SHARE

Some have charged that the Commonwealth lacks an overtly honest effort in drawing political districts that adhere to the state’s constitutional requirement that they shall be, “composed of contiguous and compact territory and shall be so constituted as to give, as nearly as is practicable, representation in proportion to the population of the district.” Nevertheless, the Virginia Supreme Court has ruled unanimously upheld the current outlines of the House of Delegates districts that have been challenged.

On Thursday, Speaker of the House Kirk Cox (R-Colonial Heights) said via a press release, “We are pleased that the Supreme Court unanimously upheld the validity of the challenged House Districts.”

In Vesilind v. Virginia Board of Elections, the plaintiffs in the case argued that Virginia’s 2011 legislative districts violate the state’s constitution. They claimed that the General Assembly improperly subordinated the constitutional requirement of compactness to achieve political objectives, such as political advantage and incumbent protection.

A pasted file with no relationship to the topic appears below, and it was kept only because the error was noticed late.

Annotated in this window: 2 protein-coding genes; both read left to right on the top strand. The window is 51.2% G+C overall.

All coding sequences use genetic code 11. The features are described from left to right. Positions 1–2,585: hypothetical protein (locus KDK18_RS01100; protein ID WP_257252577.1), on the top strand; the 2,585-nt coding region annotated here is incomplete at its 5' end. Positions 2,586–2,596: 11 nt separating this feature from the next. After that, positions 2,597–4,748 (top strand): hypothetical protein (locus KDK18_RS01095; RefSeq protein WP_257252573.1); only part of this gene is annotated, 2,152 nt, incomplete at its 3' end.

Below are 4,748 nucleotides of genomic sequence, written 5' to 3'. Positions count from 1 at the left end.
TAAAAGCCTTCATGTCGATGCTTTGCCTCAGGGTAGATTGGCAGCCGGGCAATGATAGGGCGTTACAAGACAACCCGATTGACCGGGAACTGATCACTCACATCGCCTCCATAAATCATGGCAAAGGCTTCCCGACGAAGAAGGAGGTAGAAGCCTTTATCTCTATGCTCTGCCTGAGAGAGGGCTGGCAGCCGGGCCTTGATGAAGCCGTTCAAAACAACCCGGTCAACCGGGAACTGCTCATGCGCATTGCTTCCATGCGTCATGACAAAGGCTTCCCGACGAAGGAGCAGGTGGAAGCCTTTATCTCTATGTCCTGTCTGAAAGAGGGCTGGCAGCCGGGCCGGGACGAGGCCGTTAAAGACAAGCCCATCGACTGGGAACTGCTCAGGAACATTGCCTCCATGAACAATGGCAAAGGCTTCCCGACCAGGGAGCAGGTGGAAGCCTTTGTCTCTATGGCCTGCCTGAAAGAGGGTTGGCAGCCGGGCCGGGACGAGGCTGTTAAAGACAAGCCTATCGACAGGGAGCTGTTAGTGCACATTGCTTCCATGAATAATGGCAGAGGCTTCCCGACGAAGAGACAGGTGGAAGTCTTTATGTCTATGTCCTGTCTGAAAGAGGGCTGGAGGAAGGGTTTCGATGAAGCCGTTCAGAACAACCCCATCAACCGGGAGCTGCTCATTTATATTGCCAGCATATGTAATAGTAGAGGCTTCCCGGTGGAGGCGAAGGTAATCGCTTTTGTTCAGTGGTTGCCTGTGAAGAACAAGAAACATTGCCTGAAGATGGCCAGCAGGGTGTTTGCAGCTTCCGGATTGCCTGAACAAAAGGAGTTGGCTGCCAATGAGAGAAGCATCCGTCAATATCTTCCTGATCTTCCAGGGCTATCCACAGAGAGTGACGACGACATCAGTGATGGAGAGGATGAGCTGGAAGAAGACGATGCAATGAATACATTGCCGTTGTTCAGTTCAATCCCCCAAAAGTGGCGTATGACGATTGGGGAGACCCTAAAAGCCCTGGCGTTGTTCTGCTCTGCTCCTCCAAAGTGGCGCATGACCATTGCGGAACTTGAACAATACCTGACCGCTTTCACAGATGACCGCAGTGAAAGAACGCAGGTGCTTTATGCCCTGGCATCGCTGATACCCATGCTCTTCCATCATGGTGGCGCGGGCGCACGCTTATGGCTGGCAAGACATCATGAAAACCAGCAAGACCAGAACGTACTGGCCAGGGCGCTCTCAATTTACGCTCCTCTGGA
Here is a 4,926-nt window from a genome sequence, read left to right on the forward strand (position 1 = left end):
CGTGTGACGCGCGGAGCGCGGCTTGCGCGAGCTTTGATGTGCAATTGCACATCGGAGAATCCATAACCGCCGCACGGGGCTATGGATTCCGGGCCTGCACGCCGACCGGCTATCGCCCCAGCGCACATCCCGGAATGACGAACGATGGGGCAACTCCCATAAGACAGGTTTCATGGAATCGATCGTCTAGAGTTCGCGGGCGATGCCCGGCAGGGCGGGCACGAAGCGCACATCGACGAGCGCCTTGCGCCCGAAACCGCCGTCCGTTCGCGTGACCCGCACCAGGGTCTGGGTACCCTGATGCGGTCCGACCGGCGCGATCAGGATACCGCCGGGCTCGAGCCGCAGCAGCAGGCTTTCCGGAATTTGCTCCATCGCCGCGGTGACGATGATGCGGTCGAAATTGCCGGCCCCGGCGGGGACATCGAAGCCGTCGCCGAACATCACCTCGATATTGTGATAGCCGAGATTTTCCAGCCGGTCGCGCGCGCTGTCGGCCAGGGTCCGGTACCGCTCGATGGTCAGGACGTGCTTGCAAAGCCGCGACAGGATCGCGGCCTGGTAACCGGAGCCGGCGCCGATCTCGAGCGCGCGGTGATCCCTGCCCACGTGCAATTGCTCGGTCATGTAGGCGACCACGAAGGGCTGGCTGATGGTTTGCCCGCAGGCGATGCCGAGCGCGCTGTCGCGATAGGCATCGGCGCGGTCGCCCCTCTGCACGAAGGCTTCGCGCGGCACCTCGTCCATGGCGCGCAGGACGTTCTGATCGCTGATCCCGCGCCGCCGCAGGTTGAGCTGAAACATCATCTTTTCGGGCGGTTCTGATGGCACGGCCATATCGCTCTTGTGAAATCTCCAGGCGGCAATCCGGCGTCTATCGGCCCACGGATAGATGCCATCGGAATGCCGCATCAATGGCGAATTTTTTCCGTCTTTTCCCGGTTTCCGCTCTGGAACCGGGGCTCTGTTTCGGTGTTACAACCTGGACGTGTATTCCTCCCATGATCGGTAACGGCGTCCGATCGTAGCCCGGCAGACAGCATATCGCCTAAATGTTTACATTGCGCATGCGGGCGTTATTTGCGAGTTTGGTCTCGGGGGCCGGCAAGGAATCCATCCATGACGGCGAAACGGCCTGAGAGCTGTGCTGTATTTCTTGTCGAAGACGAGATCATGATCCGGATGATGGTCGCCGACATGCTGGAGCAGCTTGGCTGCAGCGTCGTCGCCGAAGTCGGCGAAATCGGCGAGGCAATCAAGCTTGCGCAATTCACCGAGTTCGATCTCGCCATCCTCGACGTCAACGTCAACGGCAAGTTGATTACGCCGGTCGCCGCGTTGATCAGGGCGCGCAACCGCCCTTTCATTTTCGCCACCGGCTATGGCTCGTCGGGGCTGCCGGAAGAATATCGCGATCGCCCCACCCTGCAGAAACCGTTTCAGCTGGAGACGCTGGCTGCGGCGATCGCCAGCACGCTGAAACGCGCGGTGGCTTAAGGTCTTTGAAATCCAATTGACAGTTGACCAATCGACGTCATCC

“As we have always said, Virginia has a fair and open redistricting process that involves multiple hearings and extensive input from the public,” Cox explained. “The process to draw this specific plan was rigorous, consistent with all state and federal law, and more inclusive of the public than any Virginia plan in recent memory.”

The plaintiffs argued in their amicus brief that there is a, “critical threat posed by the surgical nature of gerrymandering,” and said the process of redistricting was “undemocratic.”

When it comes to the “compactness” of a legislative district, the Virginia Supreme Court said in their unanimous opinion, ” This Court does not agree that the Virginia Supreme Court has ever established a constitutionally required minimum compactness score for measuring the priority given to compactness in drawing legislative districts.”

The Court found there is no preponderance of evidence to conclude that Virginia’s legislative districts are drawn in an unconstitutional manner.

Cox added that, “The [redistricting] plan garnered overwhelming bi-partisan support in both chambers. As the Court said today the districts were compact and consistent with Virginia Supreme Court precedent, and the process to draw compact districts in 2011 was sound. We appreciate the diligence of the Justices in this important case.”